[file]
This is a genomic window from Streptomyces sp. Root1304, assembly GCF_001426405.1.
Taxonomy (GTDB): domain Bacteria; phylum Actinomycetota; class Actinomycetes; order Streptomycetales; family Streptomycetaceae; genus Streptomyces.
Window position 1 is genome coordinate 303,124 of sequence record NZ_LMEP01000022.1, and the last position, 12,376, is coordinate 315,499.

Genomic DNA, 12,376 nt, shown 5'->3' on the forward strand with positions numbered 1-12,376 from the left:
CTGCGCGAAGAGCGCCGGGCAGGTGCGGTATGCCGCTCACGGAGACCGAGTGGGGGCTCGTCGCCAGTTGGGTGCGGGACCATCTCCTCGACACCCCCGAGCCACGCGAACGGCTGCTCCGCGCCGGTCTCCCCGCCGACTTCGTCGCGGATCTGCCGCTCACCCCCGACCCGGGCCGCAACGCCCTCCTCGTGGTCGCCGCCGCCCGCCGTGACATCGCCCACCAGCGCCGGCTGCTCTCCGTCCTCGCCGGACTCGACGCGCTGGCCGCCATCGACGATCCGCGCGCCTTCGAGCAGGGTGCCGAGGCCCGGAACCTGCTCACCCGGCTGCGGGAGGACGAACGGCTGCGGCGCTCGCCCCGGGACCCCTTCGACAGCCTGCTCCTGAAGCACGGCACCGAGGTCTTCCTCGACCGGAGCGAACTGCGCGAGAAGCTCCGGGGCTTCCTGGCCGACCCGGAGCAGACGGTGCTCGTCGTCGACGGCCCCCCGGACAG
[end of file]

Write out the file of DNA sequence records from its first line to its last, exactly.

This is a genomic window from Streptomyces sp. Root1304, assembly GCF_001426405.1.
Taxonomy (GTDB): domain Bacteria; phylum Actinomycetota; class Actinomycetes; order Streptomycetales; family Streptomycetaceae; genus Streptomyces.
Window position 1 is genome coordinate 303,124 of sequence record NZ_LMEP01000022.1, and the last position, 12,376, is coordinate 315,499.

Genomic DNA, 12,376 nt, shown 5'->3' on the forward strand with positions numbered 1-12,376 from the left:
CTGCGCGAAGAGCGCCGGGCAGGTGCGGTATGCCGCTCACGGAGACCGAGTGGGGGCTCGTCGCCAGTTGGGTGCGGGACCATCTCCTCGACACCCCCGAGCCACGCGAACGGCTGCTCCGCGCCGGTCTCCCCGCCGACTTCGTCGCGGATCTGCCGCTCACCCCCGACCCGGGCCGCAACGCCCTCCTCGTGGTCGCCGCCGCCCGCCGTGACATCGCCCACCAGCGCCGGCTGCTCTCCGTCCTCGCCGGACTCGACGCGCTGGCCGCCATCGACGATCCGCGCGCCTTCGAGCAGGGTGCCGAGGCCCGGAACCTGCTCACCCGGCTGCGGGAGGACGAACGGCTGCGGCGCTCGCCCCGGGACCCCTTCGACAGCCTGCTCCTGAAGCACGGCACCGAGGTCTTCCTCGACCGGAGCGAACTGCGCGAGAAGCTCCGGGGCTTCCTGGCCGACCCGGAGCAGACGGTGCTCGTCGTCGACGGCCCCCCGGACAG